The CIA triad is one of the most important concepts in information security. I'm not referring to the well-known American intelligence agency. I'm talking about a model which explains the aims of cybersecurity implementation:
Confidentiality, Integrity, and Availability.
Ideally, you want your data to be confidential, have integrity, and be available whether you're working in your home office as I am, or you're running a massive datacenter. I'll explain the components and some of the information security measures which are designed to assure each component.
Confidentiality is all about making sure that data is accessible only to its intended parties. Attacks on confidentiality can include:
- Cracking encrypted data
- Man-in-the-middle attacks on plaintext data which is intended to be private (Why isn't it encrypted then?)
- An employee putting sensitive data on removable media such as SD cards or optical discs and giving it to unauthorized parties
- Installing spyware malware on a data server which has private information, in order to transmit its data to attackers
- Doxxing, which is leaking private information (such as social security numbers or phone numbers) about an individual or organization in order to do harm
The advent of cryptography is mainly about protecting confidentiality, but it also protects integrity. File and folder permissions, authentication vectors, and access control lists can also protect confidentiality. Confidentiality can also pertain to information which isn't digital. If your office has a paper shredder, using it on paper documents with private information is also an information security measure which protects confidentiality.
Integrity is all about making sure that data is kept properly intact without it being meddled with in an unauthorized way. Attacks on integrity can include:
- Penetrating a webserver in order to embed malware into webpages and web server-side scripting
- Maliciously accessing a financial server in order to falsify financial records
- Turning a machine into a “zombie computer” in order to control it through a botnet
Bruce Schneier sees cyber attacks to integrity as a growing problem in cybersecurity as the Internet of Things (IoT) becomes increasingly widespread. He wrote:
“We're heading toward a world where driverless cars will automatically communicate with each other and the roads, automatically taking us where we need to go safely and efficiently. The confidentiality threats are real: Someone who can eavesdrop on those communications can learn where the cars are going and maybe who is inside them. But the integrity threats are much worse.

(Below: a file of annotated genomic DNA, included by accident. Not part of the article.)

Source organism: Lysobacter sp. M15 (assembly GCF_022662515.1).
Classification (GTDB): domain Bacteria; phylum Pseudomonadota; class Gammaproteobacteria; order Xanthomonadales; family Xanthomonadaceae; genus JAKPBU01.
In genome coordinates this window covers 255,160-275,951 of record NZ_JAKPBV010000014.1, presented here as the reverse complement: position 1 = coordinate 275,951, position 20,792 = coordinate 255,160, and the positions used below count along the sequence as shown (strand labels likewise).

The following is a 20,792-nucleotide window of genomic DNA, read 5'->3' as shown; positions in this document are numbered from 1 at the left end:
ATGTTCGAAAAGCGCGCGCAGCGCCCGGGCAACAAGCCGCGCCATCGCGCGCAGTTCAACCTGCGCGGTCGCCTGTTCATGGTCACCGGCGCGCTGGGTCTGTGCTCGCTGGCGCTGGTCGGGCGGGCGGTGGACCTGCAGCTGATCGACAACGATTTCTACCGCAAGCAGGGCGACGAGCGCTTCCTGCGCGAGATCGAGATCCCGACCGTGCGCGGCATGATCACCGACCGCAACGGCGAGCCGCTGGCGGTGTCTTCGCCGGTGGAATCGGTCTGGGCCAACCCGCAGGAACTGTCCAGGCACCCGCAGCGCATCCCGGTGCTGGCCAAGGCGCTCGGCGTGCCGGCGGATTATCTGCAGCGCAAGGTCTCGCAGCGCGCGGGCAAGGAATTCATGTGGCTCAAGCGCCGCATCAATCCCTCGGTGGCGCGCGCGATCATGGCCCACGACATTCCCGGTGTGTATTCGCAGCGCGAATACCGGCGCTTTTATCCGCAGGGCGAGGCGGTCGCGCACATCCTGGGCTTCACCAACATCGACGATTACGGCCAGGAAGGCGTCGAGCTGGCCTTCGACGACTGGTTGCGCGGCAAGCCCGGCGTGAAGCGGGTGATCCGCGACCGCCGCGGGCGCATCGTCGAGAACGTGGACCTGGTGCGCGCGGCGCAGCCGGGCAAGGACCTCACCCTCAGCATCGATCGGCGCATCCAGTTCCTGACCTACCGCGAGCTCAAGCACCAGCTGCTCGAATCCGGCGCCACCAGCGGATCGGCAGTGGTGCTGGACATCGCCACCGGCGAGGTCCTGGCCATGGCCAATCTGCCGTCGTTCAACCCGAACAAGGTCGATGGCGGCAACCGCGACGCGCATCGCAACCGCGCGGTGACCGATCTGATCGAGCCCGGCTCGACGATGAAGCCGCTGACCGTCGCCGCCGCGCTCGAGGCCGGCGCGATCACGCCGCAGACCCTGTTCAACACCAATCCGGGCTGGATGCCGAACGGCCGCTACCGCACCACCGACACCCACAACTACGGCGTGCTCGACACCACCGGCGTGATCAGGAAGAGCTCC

Someone who can feed the cars false information can potentially cause them to crash into each other or nearby walls. Someone could also disable your car so it can't start. Or worse, disable the entire system so that no one's car can start.”
Cryptographic hashing is a useful security measure for protecting data integrity. MD5 and SHA1 are two widely implemented hashing algorithms. You may see those algorithms referenced when you're looking for an installer or source code for an application. When the developer posts the hash they used, you can make sure that the files you're receiving haven't been tampered with. Integrity can also be protected by preventing unauthorized access to data assets and computer targets, as with protecting confidentiality. Firewalls and authentication vectors are two ways to prevent unauthorized access.
Availability is all about making sure that data and computers are available as needed by authorized parties. Attacks on availability can include:
- Denial of Service (DoS) and Distributed Denial of Service (DDoS) attacks on servers
- Ransomware attacks, which encrypt data on targeted computers so that the authorized parties cannot use it, in order to compel the victim to pay a ransom to an attacker
- Deliberately disrupting a server room's power supply in order to take those servers offline
Some security measures to assure availability include backing up data to external drives, implementing IPS systems and firewalls in order to prevent DDoS attacks, having backup power supplies, and having redundant computers in a datacenter.
All cyber attacks have the potential to threaten one or more of the three parts of the CIA triad. I think the model is very important, because it can help security practitioners with risk assessment, asset management, and designing security measures. They can ask themselves, “What's the most important quality to protect for this data asset? Is it more important to protect this server's availability so that its downtime is kept to a minimum, or is confidentiality and integrity more important because its data is highly sensitive?”
Working in cybersecurity can mean juggling a lot of complex concepts and priorities in your head, and models like the CIA triad can offer clarity.